I recognized this pattern of behavior with Oher. He was used to relying on his size and strength at Ole’ Miss. In the NFL, inconsistent footwork was his biggest undoing. It made him paranoid to fire out of his stance and really pronounce his initial steps. He was the easiest tackle for a pass rusher to read. His problem was related to his confidence level. Why do you think he got beat to the inside so much? When his feet stopped with the disconnect issue, he had to reach and he had no leverage. Two ways of getting beat for one main problem.

Base, reach and moving with purpose:

The one thing you don’t want when it comes to winning with leverage is a lineman who likes to play bent over. You want a player who wins with leverage. A good bend at the hip is very important. He has to be able to anchor down almost like he’s sitting in an invisible chair. Matt Birk was the master of this.

He played center and he took on a ton of bull rushers in his career. He was good at getting his hands inside the defensive lineman’s pads and anchoring down with a solid and square base. Extra weight is a given with NFL caliber linemen, but not having flexibility or balance at the hips and knees is a sign of a bad lineman.

One of the worst two centers the Ravens ever had were A.Q. Shipley and Gino Gradkowski. These are two players who didn’t have the traits. Gradkowski was an all around undersized center. Shipley was what I call squatty (which is somehow not a word) and he had a lack of reach. Short arms are almost always a huge red flag. That’s a combine measurable that actually does matter.

Another thing I want to talk about is moving with purpose. This is a know-it when you see it kind of thing. Marshal Yanda didn’t have elite and prototypical traits. People forget that Yanda was a third-round pick. Yanda moved with purpose. He didn’t waste movement and he had amazing control.

Yanda was almost picture-perfect on technique. He had an accurate punch. Also, he attacked the exact place he needed to in order to make the block. Yanda had perfect form. The reason Yanda is in the Hall of Fame is that he had the most consistent tape for a right guard during his time in the NFL.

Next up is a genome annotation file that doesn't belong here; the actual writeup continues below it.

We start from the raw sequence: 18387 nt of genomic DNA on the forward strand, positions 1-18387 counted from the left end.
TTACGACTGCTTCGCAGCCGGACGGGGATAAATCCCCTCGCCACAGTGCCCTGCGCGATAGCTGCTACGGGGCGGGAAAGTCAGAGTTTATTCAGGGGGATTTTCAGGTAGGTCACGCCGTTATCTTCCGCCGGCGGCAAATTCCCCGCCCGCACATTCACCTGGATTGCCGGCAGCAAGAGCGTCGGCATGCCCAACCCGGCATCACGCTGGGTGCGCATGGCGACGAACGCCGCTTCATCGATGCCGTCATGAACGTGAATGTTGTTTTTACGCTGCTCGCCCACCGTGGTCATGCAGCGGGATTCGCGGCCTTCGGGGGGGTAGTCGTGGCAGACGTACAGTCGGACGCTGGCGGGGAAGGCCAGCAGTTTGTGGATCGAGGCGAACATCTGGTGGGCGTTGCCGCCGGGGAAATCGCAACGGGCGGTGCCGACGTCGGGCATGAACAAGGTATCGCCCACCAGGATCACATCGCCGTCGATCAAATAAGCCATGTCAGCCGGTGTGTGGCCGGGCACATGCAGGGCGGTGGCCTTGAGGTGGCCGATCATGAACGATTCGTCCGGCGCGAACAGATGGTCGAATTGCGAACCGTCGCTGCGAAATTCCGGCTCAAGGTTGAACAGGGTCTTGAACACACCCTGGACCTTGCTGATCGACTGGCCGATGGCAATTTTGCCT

NFL Draft scouting final thoughts:

I am an ammeter NFL Draft scout. I don’t have a ton of resources and I’m not on the road going from school to school. YouTube usually has cutup videos of a player’s snaps from a game. That’s a great place to start. In the search type in (Player name) vs. With offensive linemen, it’s better to look for videos of that offensive line. If you want to watch Ben Cleveland for instance, type in “Georgia Bulldogs offensive line vs.”

You learn by doing and there is a lot more to this than I can fit in a single blog post. Hopefully, this can get you started if you’re interested in doing draft work. If not, hopefully, it gets you a little more tuned in to watching offensive line play. You don’t have to go to my level of having player rankings a big board and notebooks full of notes.

NEXT POST: Ravens are still the class of the AFC North

I started with the offensive line because I think it’s the position I scout the best. More Complicated Made Simple posts are on the way. Football is complicated but it’s simple when you take it bit by bit. I hope you all have fun with this.


I am Chris Schisler. I am the owner and lead writer here at the Nest! Football is my passion and I'm very happy to share it with the Flock!